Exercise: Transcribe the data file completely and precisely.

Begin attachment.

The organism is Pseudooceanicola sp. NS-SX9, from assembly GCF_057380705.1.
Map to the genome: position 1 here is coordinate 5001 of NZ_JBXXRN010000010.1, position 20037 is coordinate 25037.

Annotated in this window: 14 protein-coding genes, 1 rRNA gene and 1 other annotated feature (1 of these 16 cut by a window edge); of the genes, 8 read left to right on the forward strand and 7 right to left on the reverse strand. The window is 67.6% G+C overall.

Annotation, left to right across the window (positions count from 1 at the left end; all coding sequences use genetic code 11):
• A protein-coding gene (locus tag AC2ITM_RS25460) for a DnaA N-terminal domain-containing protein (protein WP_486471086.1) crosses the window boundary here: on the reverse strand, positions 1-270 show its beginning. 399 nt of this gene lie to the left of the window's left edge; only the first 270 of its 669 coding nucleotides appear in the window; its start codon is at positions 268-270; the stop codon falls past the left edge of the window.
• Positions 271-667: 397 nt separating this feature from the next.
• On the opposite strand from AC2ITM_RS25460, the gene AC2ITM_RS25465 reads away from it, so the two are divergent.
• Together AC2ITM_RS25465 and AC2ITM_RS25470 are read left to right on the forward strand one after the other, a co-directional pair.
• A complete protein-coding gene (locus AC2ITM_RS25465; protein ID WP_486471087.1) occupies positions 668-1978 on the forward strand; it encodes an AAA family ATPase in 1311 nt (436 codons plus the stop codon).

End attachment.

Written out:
The organism is Pseudooceanicola sp. NS-SX9, from assembly GCF_057380705.1.
Map to the genome: position 1 here is coordinate 5001 of NZ_JBXXRN010000010.1, position 20037 is coordinate 25037.

Annotated in this window: 14 protein-coding genes, 1 rRNA gene and 1 other annotated feature (1 of these 16 cut by a window edge); of the genes, 8 read left to right on the forward strand and 7 right to left on the reverse strand. The window is 67.6% G+C overall.

Annotation, left to right across the window (positions count from 1 at the left end; all coding sequences use genetic code 11):
• A protein-coding gene (locus tag AC2ITM_RS25460) for a DnaA N-terminal domain-containing protein (protein WP_486471086.1) crosses the window boundary here: on the reverse strand, positions 1-270 show its beginning. 399 nt of this gene lie to the left of the window's left edge; only the first 270 of its 669 coding nucleotides appear in the window; its start codon is at positions 268-270; the stop codon falls past the left edge of the window.
• Positions 271-667: 397 nt separating this feature from the next.
• On the opposite strand from AC2ITM_RS25460, the gene AC2ITM_RS25465 reads away from it, so the two are divergent.
• Together AC2ITM_RS25465 and AC2ITM_RS25470 are read left to right on the forward strand one after the other, a co-directional pair.
• A complete protein-coding gene (locus AC2ITM_RS25465; protein ID WP_486471087.1) occupies positions 668-1978 on the forward strand; it encodes an AAA family ATPase in 1311 nt (436 codons plus the stop codon).